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‘How did they manage to do that?’

January 12, 2016

At the start of this New Year we’re looking back at some interesting and useful lessons from our clients’ experiences in 2015. In this blog we’re reflecting on how and why some organisations manage to make big strides within a year of receiving feedback in their first engagement survey. I want to talk about two stand out organisations, one which began from a very low base, yet made truly exceptional improvements. The other was a business that managed to exceed even the already high standards they had achieved only a year earlier.

CEO and company leaders take personal control of engagement programme

At the top of our 2015 ‘How did they do that?’ list is the company that, only a year earlier, had produced some of the lowest scores engagement survey we’d ever seen. For example only 39% of employees had felt they had the support they needed to give good customer service, fewer than 25% felt their SMT tried to keep in touch with employees and two thirds had no confidence in the Directors of the Company. The list of depressing scores seemed almost endless. Yet a year later, a fresh set of results revealed that more than sixty of the eighty previous item scores had increased: of these, several were up by up by well over twenty points.

What lay behind these changes?

On receiving the first survey report the SMT had grasped immediately that although there was a need to tackle basic hygiene factors like working conditions and pay (which would inevitably take time to address), the key to employees’ and managers’ hearts and minds lay in engaging them making the changes that were so badly needed. This lesson was clear from the fact that the biggest single improvement was in response to the question ‘senior management actively encourage employees to contribute their ideas and suggestions for improving company performance’. Here the score was up an astonishing 29 points. This was followed by two other 20+ point increases for optimism about the Company’s willingness to respond to the Survey and the communication of the Directors’ vision for the future of the Company.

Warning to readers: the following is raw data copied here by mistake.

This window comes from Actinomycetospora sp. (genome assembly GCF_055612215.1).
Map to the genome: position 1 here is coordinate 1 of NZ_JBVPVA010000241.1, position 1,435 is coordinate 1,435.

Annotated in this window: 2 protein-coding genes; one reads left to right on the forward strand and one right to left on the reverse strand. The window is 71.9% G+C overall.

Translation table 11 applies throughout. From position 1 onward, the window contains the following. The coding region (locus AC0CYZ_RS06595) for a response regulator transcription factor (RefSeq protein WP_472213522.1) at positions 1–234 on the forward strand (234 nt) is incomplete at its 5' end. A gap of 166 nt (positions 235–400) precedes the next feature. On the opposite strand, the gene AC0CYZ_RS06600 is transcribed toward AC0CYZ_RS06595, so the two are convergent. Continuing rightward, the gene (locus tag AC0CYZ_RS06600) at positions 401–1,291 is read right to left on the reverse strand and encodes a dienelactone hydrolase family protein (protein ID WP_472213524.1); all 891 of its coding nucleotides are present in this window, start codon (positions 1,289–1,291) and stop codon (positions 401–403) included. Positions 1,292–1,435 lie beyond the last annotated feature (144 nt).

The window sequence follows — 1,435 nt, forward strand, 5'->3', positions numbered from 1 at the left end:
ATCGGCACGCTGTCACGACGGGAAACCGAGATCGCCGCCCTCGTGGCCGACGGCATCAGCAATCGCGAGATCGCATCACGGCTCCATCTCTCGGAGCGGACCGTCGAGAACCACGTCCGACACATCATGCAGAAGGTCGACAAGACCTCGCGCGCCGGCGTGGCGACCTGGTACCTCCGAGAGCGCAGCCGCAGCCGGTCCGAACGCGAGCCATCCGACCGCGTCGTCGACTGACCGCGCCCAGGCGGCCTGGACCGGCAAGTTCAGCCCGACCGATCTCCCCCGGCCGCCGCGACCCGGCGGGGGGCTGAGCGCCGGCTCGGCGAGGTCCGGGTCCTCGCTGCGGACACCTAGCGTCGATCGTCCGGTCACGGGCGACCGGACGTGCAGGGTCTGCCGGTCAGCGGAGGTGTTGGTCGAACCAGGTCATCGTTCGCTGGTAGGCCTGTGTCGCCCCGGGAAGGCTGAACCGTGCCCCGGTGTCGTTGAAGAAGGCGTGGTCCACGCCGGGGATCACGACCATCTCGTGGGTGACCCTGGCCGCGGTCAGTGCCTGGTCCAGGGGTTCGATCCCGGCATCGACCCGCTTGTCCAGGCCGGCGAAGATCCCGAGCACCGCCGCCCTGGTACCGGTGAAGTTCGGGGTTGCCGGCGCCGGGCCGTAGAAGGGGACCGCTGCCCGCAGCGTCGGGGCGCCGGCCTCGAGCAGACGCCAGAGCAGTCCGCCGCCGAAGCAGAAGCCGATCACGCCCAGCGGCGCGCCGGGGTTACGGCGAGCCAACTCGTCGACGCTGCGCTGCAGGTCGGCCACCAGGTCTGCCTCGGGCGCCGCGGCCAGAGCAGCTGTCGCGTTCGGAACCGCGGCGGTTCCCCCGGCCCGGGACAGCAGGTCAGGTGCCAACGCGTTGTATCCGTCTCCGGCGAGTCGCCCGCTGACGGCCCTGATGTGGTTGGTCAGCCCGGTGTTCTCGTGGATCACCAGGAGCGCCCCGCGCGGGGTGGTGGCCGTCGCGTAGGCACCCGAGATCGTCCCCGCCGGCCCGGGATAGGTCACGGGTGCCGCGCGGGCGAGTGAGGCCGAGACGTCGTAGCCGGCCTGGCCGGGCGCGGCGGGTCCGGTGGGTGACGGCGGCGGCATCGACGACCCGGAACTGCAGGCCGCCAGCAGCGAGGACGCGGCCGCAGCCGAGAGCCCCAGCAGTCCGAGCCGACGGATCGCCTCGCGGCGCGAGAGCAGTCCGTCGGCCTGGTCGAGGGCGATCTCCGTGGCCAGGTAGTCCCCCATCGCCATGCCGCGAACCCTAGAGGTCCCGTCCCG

How had they done it?

Having reviewed the data, the CEO moved quickly to establish a management forum and he organised a feedback session with all company middle and senior managers. The Survey findings were presented openly and directly and each manager was asked to share both the Company results and the results for their own teams – and crucially – ask them to come up with their own plans for dealing with their own issues and concerns. It was a major task, and it took up valuable operational time, but it demonstrated in a highly public and therefore powerful way that engaging employees from the ground up was not going to be an optional activity. In addition to team level action, the CEO took personal responsibility for dealing with the corporate issues highlighted in the Survey Report. Within a few weeks, detailed reviews of pay and benefits comparability were completed. Plans were implemented for radical improvements to working conditions, training and career development. Support for customer facing employees was strengthened. At the same time a series of roadshows was arranged for the CEO and SMT to communicate the company’s long term vision and values. The main lesson? Leadership holds the key. Focus on the priorities and enjoy widespread benefits.